What is a VIN? (Vehicle Identification Number)
Are you looking to purchase a used car and are wondering why this term keeps popping up in all your … Continued
Are you looking to purchase a used car and are wondering why this term keeps popping up in all your research? Or do you require a spare part for your car and need information about the specifications? Whatever the reason that’s brought you here, knowing your VIN and understanding its significance will make a huge difference in the long run.
What Is It?
A VIN (Vehicle Identification Number) is a code completely unique to every car on the road made of up seventeen characters comprised of both digits and capital letters. They were first introduced in 1954 and became standardized in 1981, meaning that no car built within the last thirty years will possess exactly the same characters. A common error is believing that a chassis number and a VIN are different: they are in fact interchangeable. A chassis – the base frame of a car – is in most cases where the VIN is found, so there’s no need to be confused any longer!
Why Does it Matter To Me?
So, why should you care if each vehicle on the road has a set code impossible to remember off the top of our heads? As a matter of fact, the standardization of VIN’s has greatly benefited the automotive industry for the last thirty years by giving buyers and sellers unlimited access to the back-story of every vehicle. This way, you can check if that used car you’ve been thinking of buying has been involved in a serious crash, when it was last inspected and when it changed ownership.
Additionally, the VIN prevents thousands of potential car thefts every year. Although an officer still cannot check and verify a VIN plate in a vehicle without a search warrant, we have made great progress in stopping these criminals over the last few decades. Unfortunately, even though the VIN system is comprehensive, many ‘baddies’ of the automotive world have managed to find a way around it. This is by transferring a VIN from one car to another – which is known as ‘VIN cloning’ and is a highly illegal way to hide stolen cars. Therefore, if the VIN number within the vehicle itself differs from any documentation concerning the vehicle, our advice is to walk away immediately.
Where Can I Find My VIN?
For such an important code, so many of us have no idea where to locate a VIN. Our first piece of advice is to check the underpart of the vehicle; in most cases, it’s usually stamped into the chassis of the car. Open the driver’s side door jamb and it will look like a sticker. If it’s not there, it should be on the driver’s side dashboard: we find that standing outside the vehicle on the driver’s side and looking at the corner of the dashboard where it meets the windshield is the most effective way to locate it. We recommend checking both codes beside each other – there have been so many cases in which drivers have purchased a part for their car to find that the driver’s side door has been replaced or repaired and no longer has the correct VIN – and therefore, the new part doesn’t fit.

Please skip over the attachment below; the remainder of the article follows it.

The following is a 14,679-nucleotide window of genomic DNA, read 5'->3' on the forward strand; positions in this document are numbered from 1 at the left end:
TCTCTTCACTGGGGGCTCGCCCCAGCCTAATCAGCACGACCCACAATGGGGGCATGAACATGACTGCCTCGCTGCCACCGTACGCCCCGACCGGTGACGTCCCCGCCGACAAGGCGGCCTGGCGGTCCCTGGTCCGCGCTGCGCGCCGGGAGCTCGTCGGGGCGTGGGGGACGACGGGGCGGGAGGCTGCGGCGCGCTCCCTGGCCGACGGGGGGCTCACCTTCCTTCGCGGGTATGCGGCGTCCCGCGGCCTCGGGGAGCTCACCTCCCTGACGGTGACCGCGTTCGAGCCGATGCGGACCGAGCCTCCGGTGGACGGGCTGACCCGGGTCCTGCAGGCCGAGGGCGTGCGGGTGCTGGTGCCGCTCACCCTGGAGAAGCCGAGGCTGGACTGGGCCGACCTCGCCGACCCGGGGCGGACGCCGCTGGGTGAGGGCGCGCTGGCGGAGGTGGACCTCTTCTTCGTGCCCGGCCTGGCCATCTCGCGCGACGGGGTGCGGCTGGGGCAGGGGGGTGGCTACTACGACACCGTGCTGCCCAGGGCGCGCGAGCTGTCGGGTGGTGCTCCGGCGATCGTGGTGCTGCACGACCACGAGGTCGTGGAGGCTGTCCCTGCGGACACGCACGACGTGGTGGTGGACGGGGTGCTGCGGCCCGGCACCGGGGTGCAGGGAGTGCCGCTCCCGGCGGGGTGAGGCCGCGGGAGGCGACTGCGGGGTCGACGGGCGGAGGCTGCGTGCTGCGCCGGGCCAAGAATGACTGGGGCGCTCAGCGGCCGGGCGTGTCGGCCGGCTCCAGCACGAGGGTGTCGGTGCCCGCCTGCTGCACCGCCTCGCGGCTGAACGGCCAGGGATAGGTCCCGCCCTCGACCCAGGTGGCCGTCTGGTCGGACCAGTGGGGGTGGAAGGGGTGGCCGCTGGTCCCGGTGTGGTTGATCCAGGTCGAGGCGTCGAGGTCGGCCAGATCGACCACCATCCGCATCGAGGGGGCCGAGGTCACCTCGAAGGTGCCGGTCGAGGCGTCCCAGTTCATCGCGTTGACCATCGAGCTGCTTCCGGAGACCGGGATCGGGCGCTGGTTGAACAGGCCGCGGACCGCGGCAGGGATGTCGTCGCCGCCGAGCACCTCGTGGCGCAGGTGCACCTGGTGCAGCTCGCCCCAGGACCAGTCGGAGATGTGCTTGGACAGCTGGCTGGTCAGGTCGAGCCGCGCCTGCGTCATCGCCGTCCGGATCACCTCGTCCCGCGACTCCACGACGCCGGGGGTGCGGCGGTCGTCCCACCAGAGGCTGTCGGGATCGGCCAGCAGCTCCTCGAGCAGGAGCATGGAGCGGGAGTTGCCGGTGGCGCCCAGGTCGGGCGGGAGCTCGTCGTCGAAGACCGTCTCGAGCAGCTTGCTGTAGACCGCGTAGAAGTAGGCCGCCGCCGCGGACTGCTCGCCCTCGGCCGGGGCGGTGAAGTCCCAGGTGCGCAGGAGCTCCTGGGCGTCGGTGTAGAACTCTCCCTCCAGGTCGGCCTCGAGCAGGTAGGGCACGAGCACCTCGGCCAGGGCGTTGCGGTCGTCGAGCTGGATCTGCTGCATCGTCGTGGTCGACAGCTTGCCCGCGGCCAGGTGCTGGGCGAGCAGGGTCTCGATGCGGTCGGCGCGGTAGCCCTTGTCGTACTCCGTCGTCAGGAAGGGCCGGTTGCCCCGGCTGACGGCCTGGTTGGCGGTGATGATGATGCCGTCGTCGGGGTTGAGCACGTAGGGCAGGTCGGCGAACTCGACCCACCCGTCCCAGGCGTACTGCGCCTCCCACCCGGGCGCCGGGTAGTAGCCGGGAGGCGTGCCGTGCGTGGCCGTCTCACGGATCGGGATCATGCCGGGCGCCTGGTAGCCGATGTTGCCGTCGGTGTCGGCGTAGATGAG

If you’re still struggling to locate this elusive code, your best bet would be to leaf through any documentation you have about the vehicle such as insurance policies and car manuals. There are several sites online which can even identify your VIN by your license plate. If all else fails, contact your car dealership.
How Is a VIN Made Up?
So we now know why a VIN is important and where to find it, but what do the jumble of digits and letters actually mean? The seventeen characters on a VIN are in no way random; each digit is specifically selected for a reason.
The first part of the VIN number identifies where the vehicle was manufactured. The very first digit of the VIN determines the geographical area in which the car was built. For example, the VIN of a car made in the USA will begin with either a 1,4 or 5.
The characterization of the vehicle itself is revealed in the second part of the VIN. This refers to the weight of the car if it has two doors or four doors and other specifications. For instance, digit number eight tells us information about the car’s engine.
Finally, the last part of a VIN is an identifier. The last six characters are the vehicle’s serial number which each car acquires on the assembly line.
The most fundamental digit in a VIN is digit number nine, otherwise known as the ‘check digit’. Based upon a mathematical formula created by the U.S Department of Transportation, the ‘check digit’ is obtained when the other digits in the VIN undergo calculations which allow computers to instantly tell if a VIN has a fault. Although this all seems pretty complex and a little dull, this system of decoding has been perfected over the years to make it nearly impossible for anybody to tamper with it.
Can I get a Replacement VIN Plate for my Vehicle?
In theory, it’s possible. However, this process will not be at all easy. Our first bit of advice would be to not lose your VIN plate in the first place! Watch out if you’re rebuilding or modifying your vehicle that your VIN doesn’t get lost forever. If however, you’ve stumbled upon this site having just realized that your VIN plate is gone then don’t worry, you can apply for a new one. You must first provide proof that this replacement is needed, then consult your owner’s manual for your VIN. Likewise, contact your local State Department of Motor Vehicles (DMV) to inquire about what must be done next. Before calling up or going into the office, gather together every piece of information you have on the vehicle. Don’t worry if an investigation on your vehicle is carried out; you’re not in trouble! This is just to verify the destruction of the VIN.
For all the reasons listed above, the VIN acting as your car’s fingerprint is beneficial in more ways than one. Good luck and Happy VINning!